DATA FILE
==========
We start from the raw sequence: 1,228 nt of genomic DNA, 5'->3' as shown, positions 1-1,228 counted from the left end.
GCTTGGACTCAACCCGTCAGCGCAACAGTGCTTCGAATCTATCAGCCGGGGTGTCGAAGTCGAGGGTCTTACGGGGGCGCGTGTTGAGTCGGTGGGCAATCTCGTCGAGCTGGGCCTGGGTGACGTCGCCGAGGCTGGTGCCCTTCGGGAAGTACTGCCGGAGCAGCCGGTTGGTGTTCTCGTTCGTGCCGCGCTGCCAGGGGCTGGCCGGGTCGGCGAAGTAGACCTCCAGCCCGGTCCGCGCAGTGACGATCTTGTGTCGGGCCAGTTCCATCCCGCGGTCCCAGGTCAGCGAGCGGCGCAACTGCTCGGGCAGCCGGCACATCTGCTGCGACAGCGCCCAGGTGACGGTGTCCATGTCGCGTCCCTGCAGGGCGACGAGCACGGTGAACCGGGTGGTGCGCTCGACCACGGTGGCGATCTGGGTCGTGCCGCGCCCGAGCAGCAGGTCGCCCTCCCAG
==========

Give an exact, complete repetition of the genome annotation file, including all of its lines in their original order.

We start from the raw sequence: 1,228 nt of genomic DNA, 5'->3' as shown, positions 1-1,228 counted from the left end.
GCTTGGACTCAACCCGTCAGCGCAACAGTGCTTCGAATCTATCAGCCGGGGTGTCGAAGTCGAGGGTCTTACGGGGGCGCGTGTTGAGTCGGTGGGCAATCTCGTCGAGCTGGGCCTGGGTGACGTCGCCGAGGCTGGTGCCCTTCGGGAAGTACTGCCGGAGCAGCCGGTTGGTGTTCTCGTTCGTGCCGCGCTGCCAGGGGCTGGCCGGGTCGGCGAAGTAGACCTCCAGCCCGGTCCGCGCAGTGACGATCTTGTGTCGGGCCAGTTCCATCCCGCGGTCCCAGGTCAGCGAGCGGCGCAACTGCTCGGGCAGCCGGCACATCTGCTGCGACAGCGCCCAGGTGACGGTGTCCATGTCGCGTCCCTGCAGGGCGACGAGCACGGTGAACCGGGTGGTGCGCTCGACCACGGTGGCGATCTGGGTCGTGCCGCGCCCGAGCAGCAGGTCGCCCTCCCAG